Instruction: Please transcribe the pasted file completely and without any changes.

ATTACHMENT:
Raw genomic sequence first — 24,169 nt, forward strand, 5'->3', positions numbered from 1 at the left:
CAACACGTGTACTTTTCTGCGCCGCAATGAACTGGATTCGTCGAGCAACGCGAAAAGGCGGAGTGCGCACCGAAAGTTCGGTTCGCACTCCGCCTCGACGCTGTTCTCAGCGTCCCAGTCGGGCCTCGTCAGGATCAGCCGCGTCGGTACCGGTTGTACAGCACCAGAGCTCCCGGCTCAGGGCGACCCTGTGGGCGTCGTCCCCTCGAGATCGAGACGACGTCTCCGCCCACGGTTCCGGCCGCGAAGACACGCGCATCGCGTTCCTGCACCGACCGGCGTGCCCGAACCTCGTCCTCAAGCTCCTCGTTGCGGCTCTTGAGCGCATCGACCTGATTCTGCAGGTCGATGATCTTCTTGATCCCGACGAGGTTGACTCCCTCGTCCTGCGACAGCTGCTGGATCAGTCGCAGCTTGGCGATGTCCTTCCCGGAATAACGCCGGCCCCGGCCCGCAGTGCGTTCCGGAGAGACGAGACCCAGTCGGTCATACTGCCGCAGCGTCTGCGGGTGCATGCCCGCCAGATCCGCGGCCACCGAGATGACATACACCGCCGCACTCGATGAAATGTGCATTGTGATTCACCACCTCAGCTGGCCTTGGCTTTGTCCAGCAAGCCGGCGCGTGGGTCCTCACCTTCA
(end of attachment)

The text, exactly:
Raw genomic sequence first — 24,169 nt, forward strand, 5'->3', positions numbered from 1 at the left:
CAACACGTGTACTTTTCTGCGCCGCAATGAACTGGATTCGTCGAGCAACGCGAAAAGGCGGAGTGCGCACCGAAAGTTCGGTTCGCACTCCGCCTCGACGCTGTTCTCAGCGTCCCAGTCGGGCCTCGTCAGGATCAGCCGCGTCGGTACCGGTTGTACAGCACCAGAGCTCCCGGCTCAGGGCGACCCTGTGGGCGTCGTCCCCTCGAGATCGAGACGACGTCTCCGCCCACGGTTCCGGCCGCGAAGACACGCGCATCGCGTTCCTGCACCGACCGGCGTGCCCGAACCTCGTCCTCAAGCTCCTCGTTGCGGCTCTTGAGCGCATCGACCTGATTCTGCAGGTCGATGATCTTCTTGATCCCGACGAGGTTGACTCCCTCGTCCTGCGACAGCTGCTGGATCAGTCGCAGCTTGGCGATGTCCTTCCCGGAATAACGCCGGCCCCGGCCCGCAGTGCGTTCCGGAGAGACGAGACCCAGTCGGTCATACTGCCGCAGCGTCTGCGGGTGCATGCCCGCCAGATCCGCGGCCACCGAGATGACATACACCGCCGCACTCGATGAAATGTGCATTGTGATTCACCACCTCAGCTGGCCTTGGCTTTGTCCAGCAAGCCGGCGCGTGGGTCCTCACCTTCA